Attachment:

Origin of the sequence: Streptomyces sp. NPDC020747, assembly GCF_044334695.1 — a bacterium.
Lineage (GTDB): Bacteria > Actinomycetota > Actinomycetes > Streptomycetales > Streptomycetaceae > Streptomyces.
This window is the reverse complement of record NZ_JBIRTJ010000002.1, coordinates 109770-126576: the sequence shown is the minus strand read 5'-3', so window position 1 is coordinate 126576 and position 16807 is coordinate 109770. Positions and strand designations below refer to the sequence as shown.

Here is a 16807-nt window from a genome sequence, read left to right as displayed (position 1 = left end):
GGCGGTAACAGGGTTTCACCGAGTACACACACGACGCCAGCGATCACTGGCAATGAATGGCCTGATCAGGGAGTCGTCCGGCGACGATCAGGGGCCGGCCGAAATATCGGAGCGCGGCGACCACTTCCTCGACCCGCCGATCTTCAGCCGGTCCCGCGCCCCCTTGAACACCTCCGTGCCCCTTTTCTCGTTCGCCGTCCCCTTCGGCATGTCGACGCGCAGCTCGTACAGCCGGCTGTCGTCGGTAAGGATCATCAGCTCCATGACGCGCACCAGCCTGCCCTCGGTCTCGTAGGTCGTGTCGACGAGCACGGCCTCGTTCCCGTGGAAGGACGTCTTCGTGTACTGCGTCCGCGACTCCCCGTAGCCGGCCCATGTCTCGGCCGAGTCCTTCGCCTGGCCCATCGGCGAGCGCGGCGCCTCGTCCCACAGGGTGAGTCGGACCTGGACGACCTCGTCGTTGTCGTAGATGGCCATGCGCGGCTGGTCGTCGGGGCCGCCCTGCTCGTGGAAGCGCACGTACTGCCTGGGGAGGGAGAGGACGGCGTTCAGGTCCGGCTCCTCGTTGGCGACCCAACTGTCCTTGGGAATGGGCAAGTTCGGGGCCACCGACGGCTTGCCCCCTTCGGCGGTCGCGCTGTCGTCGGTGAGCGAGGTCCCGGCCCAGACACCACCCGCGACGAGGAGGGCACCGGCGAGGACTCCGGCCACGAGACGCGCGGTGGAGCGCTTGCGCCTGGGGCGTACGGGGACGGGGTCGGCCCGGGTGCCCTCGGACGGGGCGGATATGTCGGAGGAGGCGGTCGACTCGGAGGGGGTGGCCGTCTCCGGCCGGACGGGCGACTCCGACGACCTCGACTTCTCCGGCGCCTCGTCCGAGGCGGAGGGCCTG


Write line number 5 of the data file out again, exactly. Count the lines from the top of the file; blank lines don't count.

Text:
GGCGGTAACAGGGTTTCACCGAGTACACACACGACGCCAGCGATCACTGGCAATGAATGGCCTGATCAGGGAGTCGTCCGGCGACGATCAGGGGCCGGCCGAAATATCGGAGCGCGGCGACCACTTCCTCGACCCGCCGATCTTCAGCCGGTCCCGCGCCCCCTTGAACACCTCCGTGCCCCTTTTCTCGTTCGCCGTCCCCTTCGGCATGTCGACGCGCAGCTCGTACAGCCGGCTGTCGTCGGTAAGGATCATCAGCTCCATGACGCGCACCAGCCTGCCCTCGGTCTCGTAGGTCGTGTCGACGAGCACGGCCTCGTTCCCGTGGAAGGACGTCTTCGTGTACTGCGTCCGCGACTCCCCGTAGCCGGCCCATGTCTCGGCCGAGTCCTTCGCCTGGCCCATCGGCGAGCGCGGCGCCTCGTCCCACAGGGTGAGTCGGACCTGGACGACCTCGTCGTTGTCGTAGATGGCCATGCGCGGCTGGTCGTCGGGGCCGCCCTGCTCGTGGAAGCGCACGTACTGCCTGGGGAGGGAGAGGACGGCGTTCAGGTCCGGCTCCTCGTTGGCGACCCAACTGTCCTTGGGAATGGGCAAGTTCGGGGCCACCGACGGCTTGCCCCCTTCGGCGGTCGCGCTGTCGTCGGTGAGCGAGGTCCCGGCCCAGACACCACCCGCGACGAGGAGGGCACCGGCGAGGACTCCGGCCACGAGACGCGCGGTGGAGCGCTTGCGCCTGGGGCGTACGGGGACGGGGTCGGCCCGGGTGCCCTCGGACGGGGCGGATATGTCGGAGGAGGCGGTCGACTCGGAGGGGGTGGCCGTCTCCGGCCGGACGGGCGACTCCGACGACCTCGACTTCTCCGGCGCCTCGTCCGAGGCGGAGGGCCTG